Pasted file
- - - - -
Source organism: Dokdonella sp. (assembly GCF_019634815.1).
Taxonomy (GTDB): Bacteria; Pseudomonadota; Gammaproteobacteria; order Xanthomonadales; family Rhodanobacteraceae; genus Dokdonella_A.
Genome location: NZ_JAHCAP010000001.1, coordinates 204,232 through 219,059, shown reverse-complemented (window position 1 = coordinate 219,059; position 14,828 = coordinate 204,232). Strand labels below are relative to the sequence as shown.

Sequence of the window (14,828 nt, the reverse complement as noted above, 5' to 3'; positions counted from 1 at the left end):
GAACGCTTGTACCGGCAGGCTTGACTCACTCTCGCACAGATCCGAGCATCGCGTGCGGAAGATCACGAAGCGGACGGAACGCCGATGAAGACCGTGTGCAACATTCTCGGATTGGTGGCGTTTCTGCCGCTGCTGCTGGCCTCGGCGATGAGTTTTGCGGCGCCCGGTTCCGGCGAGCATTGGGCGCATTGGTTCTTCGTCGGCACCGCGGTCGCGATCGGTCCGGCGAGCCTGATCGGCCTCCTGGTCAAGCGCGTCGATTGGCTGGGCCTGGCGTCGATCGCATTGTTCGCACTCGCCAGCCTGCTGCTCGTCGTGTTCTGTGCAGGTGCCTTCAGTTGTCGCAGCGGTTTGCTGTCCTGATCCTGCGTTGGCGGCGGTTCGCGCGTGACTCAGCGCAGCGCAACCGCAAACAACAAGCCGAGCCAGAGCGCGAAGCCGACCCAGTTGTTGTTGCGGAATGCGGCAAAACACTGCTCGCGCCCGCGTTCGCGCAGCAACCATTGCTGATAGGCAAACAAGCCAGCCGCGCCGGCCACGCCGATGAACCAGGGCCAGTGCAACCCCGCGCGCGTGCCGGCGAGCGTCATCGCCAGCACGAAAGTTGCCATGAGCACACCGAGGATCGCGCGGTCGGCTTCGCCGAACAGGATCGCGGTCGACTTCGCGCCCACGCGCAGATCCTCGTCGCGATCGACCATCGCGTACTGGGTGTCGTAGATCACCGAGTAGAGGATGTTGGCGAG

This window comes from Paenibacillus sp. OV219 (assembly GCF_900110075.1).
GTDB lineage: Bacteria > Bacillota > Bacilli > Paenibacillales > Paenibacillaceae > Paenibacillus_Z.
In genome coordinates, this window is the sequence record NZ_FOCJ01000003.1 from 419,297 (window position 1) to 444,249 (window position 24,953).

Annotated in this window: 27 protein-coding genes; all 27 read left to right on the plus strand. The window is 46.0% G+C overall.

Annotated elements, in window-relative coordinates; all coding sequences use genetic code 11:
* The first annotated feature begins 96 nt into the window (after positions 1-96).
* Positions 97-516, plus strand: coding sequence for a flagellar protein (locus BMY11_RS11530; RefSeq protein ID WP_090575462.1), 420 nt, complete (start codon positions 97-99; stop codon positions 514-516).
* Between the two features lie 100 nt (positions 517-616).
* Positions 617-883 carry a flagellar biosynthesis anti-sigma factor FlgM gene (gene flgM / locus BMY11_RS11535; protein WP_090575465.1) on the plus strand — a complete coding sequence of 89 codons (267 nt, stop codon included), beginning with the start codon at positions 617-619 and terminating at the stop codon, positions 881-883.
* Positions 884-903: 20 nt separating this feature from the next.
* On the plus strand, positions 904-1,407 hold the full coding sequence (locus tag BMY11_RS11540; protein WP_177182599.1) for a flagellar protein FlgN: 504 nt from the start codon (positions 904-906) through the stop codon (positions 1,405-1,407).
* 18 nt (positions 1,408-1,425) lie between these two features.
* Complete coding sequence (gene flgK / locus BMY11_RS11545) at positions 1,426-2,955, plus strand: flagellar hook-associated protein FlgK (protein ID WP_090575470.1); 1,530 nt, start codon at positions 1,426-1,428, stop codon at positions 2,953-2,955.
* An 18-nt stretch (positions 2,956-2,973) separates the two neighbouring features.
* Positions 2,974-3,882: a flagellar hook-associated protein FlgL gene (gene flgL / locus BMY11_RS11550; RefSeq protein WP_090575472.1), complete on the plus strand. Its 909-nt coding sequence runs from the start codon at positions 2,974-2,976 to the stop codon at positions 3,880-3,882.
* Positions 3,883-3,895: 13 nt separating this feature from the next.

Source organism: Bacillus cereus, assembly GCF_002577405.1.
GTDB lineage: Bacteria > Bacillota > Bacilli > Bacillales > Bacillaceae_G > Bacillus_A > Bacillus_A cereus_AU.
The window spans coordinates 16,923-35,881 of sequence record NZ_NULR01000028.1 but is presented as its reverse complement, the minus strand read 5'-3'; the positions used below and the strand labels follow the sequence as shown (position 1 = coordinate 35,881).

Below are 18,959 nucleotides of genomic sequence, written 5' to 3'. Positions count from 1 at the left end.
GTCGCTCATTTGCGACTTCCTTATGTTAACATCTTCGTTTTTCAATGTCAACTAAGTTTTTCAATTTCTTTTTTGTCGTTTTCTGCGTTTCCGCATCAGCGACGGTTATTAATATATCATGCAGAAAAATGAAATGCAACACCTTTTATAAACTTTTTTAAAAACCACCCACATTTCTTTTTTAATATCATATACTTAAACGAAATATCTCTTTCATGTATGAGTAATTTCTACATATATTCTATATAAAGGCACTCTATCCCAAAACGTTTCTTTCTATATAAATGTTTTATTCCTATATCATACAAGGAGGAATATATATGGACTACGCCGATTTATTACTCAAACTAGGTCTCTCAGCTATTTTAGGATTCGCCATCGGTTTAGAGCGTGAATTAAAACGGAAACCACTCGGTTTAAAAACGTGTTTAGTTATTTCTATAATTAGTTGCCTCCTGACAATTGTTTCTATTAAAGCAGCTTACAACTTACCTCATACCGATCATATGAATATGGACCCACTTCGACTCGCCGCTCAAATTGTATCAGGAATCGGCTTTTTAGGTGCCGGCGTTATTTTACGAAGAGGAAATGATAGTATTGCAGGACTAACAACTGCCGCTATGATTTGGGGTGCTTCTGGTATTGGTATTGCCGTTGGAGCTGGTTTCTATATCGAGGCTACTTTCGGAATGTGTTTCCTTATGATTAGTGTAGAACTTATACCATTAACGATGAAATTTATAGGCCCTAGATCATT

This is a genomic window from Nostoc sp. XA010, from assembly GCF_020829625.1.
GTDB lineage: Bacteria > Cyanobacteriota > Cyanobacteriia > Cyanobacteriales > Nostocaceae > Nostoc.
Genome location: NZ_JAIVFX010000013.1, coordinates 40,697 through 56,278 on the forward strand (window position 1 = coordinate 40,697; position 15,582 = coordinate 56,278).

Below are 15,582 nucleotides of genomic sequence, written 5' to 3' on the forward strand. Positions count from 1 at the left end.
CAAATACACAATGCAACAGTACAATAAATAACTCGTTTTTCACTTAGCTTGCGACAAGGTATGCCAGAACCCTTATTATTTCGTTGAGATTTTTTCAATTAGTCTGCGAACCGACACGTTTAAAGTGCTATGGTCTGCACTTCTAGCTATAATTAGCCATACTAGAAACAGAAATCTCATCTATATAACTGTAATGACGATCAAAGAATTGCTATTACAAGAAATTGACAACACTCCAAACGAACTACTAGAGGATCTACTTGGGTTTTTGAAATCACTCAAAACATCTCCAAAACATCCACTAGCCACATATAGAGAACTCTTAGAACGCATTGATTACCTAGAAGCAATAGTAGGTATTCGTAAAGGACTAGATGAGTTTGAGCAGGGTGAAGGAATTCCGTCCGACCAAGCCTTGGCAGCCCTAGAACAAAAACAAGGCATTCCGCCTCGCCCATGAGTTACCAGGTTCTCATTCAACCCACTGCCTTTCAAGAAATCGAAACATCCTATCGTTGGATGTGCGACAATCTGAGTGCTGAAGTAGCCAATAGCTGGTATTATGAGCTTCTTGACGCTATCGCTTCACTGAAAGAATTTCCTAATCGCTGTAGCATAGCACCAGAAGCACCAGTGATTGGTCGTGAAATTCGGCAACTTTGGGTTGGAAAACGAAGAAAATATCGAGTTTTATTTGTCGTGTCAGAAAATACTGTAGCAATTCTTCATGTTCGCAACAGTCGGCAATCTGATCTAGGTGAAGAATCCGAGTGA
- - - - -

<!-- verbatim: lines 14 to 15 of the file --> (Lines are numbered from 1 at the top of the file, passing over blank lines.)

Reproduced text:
* Positions 617-883 carry a flagellar biosynthesis anti-sigma factor FlgM gene (gene flgM / locus BMY11_RS11535; protein WP_090575465.1) on the plus strand — a complete coding sequence of 89 codons (267 nt, stop codon included), beginning with the start codon at positions 617-619 and terminating at the stop codon, positions 881-883.
* Positions 884-903: 20 nt separating this feature from the next.